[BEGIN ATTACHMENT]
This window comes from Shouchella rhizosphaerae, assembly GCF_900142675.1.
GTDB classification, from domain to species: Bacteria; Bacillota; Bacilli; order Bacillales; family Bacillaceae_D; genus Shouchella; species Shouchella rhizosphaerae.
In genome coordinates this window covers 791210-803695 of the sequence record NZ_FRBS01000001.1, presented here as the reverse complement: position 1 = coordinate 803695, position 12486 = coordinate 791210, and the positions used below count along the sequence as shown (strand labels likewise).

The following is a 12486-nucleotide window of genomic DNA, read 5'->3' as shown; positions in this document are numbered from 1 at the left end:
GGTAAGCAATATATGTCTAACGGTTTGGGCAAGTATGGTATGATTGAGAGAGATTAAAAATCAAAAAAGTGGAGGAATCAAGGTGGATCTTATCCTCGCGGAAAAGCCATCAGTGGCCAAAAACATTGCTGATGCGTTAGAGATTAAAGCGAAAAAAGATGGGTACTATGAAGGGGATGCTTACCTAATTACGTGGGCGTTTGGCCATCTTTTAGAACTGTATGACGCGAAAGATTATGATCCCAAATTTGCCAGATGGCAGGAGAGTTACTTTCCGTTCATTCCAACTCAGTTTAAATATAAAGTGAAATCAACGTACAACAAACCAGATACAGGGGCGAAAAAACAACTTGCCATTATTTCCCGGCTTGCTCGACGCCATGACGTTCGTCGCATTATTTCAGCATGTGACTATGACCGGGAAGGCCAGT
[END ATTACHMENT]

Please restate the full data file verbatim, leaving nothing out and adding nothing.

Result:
This window comes from Shouchella rhizosphaerae, assembly GCF_900142675.1.
GTDB classification, from domain to species: Bacteria; Bacillota; Bacilli; order Bacillales; family Bacillaceae_D; genus Shouchella; species Shouchella rhizosphaerae.
In genome coordinates this window covers 791210-803695 of the sequence record NZ_FRBS01000001.1, presented here as the reverse complement: position 1 = coordinate 803695, position 12486 = coordinate 791210, and the positions used below count along the sequence as shown (strand labels likewise).

The following is a 12486-nucleotide window of genomic DNA, read 5'->3' as shown; positions in this document are numbered from 1 at the left end:
GGTAAGCAATATATGTCTAACGGTTTGGGCAAGTATGGTATGATTGAGAGAGATTAAAAATCAAAAAAGTGGAGGAATCAAGGTGGATCTTATCCTCGCGGAAAAGCCATCAGTGGCCAAAAACATTGCTGATGCGTTAGAGATTAAAGCGAAAAAAGATGGGTACTATGAAGGGGATGCTTACCTAATTACGTGGGCGTTTGGCCATCTTTTAGAACTGTATGACGCGAAAGATTATGATCCCAAATTTGCCAGATGGCAGGAGAGTTACTTTCCGTTCATTCCAACTCAGTTTAAATATAAAGTGAAATCAACGTACAACAAACCAGATACAGGGGCGAAAAAACAACTTGCCATTATTTCCCGGCTTGCTCGACGCCATGACGTTCGTCGCATTATTTCAGCATGTGACTATGACCGGGAAGGCCAGT